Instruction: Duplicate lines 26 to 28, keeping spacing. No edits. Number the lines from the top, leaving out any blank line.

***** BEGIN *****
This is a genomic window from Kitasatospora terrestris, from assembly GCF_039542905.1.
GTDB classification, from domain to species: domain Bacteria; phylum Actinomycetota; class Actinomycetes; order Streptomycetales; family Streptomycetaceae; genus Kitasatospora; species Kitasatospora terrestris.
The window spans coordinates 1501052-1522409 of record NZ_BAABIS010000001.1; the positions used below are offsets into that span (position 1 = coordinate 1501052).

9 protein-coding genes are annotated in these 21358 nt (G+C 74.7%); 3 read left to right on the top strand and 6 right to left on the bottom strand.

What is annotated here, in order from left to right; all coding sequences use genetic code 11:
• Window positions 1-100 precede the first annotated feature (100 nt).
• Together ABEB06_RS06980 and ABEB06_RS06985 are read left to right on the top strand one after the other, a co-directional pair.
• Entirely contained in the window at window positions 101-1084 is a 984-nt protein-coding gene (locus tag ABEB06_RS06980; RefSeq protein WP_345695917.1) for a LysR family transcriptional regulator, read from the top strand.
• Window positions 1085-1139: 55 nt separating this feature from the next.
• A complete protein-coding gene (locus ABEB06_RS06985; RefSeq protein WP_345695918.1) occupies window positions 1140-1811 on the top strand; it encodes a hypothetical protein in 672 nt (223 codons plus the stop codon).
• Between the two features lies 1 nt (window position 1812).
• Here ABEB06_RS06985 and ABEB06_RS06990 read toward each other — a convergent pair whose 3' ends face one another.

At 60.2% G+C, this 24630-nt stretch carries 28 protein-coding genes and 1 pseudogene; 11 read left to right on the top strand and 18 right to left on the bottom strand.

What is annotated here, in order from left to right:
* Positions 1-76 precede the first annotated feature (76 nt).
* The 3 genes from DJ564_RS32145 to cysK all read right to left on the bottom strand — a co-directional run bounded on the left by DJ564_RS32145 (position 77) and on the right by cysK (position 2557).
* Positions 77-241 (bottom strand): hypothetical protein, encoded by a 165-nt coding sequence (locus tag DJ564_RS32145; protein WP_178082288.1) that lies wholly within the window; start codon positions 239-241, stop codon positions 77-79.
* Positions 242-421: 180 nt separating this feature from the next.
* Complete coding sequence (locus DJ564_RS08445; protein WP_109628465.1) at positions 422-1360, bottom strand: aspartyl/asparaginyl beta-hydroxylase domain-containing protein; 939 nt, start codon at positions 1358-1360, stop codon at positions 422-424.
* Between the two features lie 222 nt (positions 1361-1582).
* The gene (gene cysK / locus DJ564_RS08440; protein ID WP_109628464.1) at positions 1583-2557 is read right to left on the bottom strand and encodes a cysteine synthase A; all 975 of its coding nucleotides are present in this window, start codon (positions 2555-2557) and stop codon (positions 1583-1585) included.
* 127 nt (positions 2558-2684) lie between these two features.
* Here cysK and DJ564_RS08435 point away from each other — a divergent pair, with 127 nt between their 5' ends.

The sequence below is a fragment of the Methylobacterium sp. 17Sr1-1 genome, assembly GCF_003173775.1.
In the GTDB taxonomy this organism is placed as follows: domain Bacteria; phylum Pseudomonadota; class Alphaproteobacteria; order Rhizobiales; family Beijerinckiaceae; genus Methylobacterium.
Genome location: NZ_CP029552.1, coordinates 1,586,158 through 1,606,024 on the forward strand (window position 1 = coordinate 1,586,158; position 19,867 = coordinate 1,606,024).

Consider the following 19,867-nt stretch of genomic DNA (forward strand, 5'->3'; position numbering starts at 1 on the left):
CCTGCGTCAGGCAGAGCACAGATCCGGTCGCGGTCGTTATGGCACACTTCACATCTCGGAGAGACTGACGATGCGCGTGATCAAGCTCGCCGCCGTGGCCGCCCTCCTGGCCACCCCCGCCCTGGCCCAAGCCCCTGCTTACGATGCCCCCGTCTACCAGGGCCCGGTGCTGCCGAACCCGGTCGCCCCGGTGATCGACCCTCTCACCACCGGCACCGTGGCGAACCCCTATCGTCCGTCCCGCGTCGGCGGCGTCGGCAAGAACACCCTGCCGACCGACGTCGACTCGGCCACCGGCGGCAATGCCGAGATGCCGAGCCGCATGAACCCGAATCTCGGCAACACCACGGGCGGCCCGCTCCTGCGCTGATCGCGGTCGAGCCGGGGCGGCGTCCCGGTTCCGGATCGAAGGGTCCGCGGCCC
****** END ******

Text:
Genome location: NZ_CP029552.1, coordinates 1,586,158 through 1,606,024 on the forward strand (window position 1 = coordinate 1,586,158; position 19,867 = coordinate 1,606,024).

Consider the following 19,867-nt stretch of genomic DNA (forward strand, 5'->3'; position numbering starts at 1 on the left):
CCTGCGTCAGGCAGAGCACAGATCCGGTCGCGGTCGTTATGGCACACTTCACATCTCGGAGAGACTGACGATGCGCGTGATCAAGCTCGCCGCCGTGGCCGCCCTCCTGGCCACCCCCGCCCTGGCCCAAGCCCCTGCTTACGATGCCCCCGTCTACCAGGGCCCGGTGCTGCCGAACCCGGTCGCCCCGGTGATCGACCCTCTCACCACCGGCACCGTGGCGAACCCCTATCGTCCGTCCCGCGTCGGCGGCGTCGGCAAGAACACCCTGCCGACCGACGTCGACTCGGCCACCGGCGGCAATGCCGAGATGCCGAGCCGCATGAACCCGAATCTCGGCAACACCACGGGCGGCCCGCTCCTGCGCTGATCGCGGTCGAGCCGGGGCGGCGTCCCGGTTCCGGATCGAAGGGTCCGCGGCCC